Biden’s Title IX rule blocked by judge in 6 additional states

FRANKFORT, Ky.– A federal judge on Monday temporarily blocked the Biden administration’s new Title IX rule expanding protections for LGBTQ+ students in six additional states, marking another setback for a policy that under legal attack by Republican attorneys general.

U.S. District Judge Danny C. Reeves called the scheme “arbitrary in the true sense of the word” as he issued a preliminary injunction blocking it in Kentucky, Indiana, Ohio, Tennessee, Virginia and West Virginia. His ruling comes days after another federal judge temporarily blocked the new rule will take effect in Idaho, Louisiana, Mississippi and Montana.

Monday’s ruling in Kentucky was applauded by Republican Party Attorney General Russell Coleman, who said the ordinance would undermine equal opportunities for women.

“The judge’s order makes clear that the U.S. Department of Education’s attempt to redefine ‘sex’ to include ‘gender identity’ is unlawful and beyond the agency’s regulatory authority,” Coleman said in a statement declaration.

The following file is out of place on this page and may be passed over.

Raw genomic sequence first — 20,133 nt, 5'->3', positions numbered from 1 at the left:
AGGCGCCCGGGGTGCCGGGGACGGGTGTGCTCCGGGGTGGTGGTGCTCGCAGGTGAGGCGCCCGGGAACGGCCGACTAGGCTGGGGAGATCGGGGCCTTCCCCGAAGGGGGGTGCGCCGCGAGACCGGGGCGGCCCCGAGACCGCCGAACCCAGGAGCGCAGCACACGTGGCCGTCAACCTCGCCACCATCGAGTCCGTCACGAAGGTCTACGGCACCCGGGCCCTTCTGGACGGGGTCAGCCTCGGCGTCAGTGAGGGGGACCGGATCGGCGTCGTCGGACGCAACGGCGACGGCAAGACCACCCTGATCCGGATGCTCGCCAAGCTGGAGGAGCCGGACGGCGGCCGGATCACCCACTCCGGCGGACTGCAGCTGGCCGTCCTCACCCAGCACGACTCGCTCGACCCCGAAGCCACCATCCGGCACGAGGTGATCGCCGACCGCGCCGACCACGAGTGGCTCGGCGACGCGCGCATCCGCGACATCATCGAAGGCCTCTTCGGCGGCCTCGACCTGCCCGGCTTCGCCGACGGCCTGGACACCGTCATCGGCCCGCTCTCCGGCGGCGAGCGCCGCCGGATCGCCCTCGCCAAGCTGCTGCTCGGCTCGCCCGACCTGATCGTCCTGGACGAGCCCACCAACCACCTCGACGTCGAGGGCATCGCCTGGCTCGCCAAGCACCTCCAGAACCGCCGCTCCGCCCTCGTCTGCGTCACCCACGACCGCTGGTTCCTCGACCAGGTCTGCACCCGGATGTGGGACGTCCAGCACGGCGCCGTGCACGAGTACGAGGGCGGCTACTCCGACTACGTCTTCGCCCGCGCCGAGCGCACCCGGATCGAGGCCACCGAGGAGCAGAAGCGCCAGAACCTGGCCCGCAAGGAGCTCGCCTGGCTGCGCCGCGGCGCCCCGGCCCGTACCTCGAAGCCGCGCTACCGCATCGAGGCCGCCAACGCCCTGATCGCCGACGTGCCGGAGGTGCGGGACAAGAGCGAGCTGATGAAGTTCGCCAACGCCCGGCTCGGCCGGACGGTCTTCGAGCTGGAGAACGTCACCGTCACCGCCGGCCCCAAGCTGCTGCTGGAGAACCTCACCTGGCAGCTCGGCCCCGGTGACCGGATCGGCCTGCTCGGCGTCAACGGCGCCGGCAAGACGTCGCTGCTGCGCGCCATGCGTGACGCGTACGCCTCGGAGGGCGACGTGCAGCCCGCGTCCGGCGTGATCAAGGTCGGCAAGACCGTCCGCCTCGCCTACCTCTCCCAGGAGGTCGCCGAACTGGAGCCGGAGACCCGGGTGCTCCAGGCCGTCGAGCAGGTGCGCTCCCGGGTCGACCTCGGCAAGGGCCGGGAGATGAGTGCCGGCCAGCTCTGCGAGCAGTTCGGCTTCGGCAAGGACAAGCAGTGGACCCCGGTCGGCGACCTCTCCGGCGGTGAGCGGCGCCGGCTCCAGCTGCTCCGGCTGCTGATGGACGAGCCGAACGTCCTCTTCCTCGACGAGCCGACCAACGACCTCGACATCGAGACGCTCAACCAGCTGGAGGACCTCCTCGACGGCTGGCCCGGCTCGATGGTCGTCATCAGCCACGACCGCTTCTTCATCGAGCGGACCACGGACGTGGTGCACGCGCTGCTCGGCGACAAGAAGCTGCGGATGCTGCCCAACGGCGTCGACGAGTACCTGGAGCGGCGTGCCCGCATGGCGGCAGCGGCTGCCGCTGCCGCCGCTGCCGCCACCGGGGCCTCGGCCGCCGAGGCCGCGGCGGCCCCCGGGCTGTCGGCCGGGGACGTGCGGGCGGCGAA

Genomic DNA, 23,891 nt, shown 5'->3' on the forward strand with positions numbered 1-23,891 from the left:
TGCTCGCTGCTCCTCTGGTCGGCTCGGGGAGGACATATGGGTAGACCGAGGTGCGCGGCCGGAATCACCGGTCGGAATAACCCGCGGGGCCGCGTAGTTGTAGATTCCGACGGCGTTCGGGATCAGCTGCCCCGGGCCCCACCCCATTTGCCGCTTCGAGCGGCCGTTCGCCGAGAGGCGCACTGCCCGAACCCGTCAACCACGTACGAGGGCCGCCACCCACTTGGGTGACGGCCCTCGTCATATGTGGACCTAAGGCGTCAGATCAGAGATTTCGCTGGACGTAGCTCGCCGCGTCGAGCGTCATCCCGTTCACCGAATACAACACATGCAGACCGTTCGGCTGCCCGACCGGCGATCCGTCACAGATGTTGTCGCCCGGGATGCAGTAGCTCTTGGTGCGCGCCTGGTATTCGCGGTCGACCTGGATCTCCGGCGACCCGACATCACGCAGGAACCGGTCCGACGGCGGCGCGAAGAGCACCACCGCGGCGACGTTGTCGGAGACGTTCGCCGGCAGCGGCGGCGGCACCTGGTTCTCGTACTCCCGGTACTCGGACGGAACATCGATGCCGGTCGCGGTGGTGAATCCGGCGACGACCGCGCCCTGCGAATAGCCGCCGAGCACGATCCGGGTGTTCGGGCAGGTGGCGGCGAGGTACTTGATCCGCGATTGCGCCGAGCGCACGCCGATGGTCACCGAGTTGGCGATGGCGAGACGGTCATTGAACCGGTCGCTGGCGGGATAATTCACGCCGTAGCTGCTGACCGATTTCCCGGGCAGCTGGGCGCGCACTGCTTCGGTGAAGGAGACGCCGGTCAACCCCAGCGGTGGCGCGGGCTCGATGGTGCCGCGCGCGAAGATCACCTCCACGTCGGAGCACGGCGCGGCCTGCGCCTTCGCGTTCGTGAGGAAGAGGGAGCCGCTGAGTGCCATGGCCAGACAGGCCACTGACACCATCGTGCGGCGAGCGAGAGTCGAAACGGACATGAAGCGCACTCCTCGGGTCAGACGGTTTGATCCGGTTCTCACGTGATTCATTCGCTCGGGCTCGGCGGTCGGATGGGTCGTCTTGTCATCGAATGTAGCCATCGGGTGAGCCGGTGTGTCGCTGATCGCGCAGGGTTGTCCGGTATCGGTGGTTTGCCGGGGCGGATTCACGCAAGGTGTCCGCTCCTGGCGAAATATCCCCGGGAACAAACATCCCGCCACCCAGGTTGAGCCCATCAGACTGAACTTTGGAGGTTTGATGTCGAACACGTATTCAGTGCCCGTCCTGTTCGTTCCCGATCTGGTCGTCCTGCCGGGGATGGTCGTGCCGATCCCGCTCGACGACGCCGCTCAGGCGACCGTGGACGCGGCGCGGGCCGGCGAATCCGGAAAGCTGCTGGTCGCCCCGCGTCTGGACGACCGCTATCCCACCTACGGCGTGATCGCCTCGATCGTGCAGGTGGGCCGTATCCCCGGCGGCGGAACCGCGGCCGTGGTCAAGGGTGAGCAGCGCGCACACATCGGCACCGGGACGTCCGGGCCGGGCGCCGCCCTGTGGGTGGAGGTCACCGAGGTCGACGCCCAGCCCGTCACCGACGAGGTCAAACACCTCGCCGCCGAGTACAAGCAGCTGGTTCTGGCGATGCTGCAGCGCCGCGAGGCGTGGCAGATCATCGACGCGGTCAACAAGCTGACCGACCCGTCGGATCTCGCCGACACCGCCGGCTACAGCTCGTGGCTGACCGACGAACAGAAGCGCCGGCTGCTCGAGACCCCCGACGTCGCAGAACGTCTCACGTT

The two cases are among at least seven backed by more than 20 Republican-led states battling President Joe Biden’s administration. The policy, which will take effect in August, extends Title IX civil rights protections to LGBTQ+ students, expands the definition of sexual harassment in schools and colleges and adds safeguards for victims.

In another lawsuit, the Department of Education on Friday asked a federal judge in Missouri to deny a request for a preliminary injunction against the new rule. The lawsuit was filed last month by the Republican attorneys general from Arkansas, Iowa, Missouri, Nebraska, North Dakota and South Dakota.

The department said imposing the rule would “significantly harm the federal government’s interest in preventing discrimination in federally funded education programs and activities.”


Associated Press writer Andrew DeMillo in Little Rock, Arkansas, contributed to this report.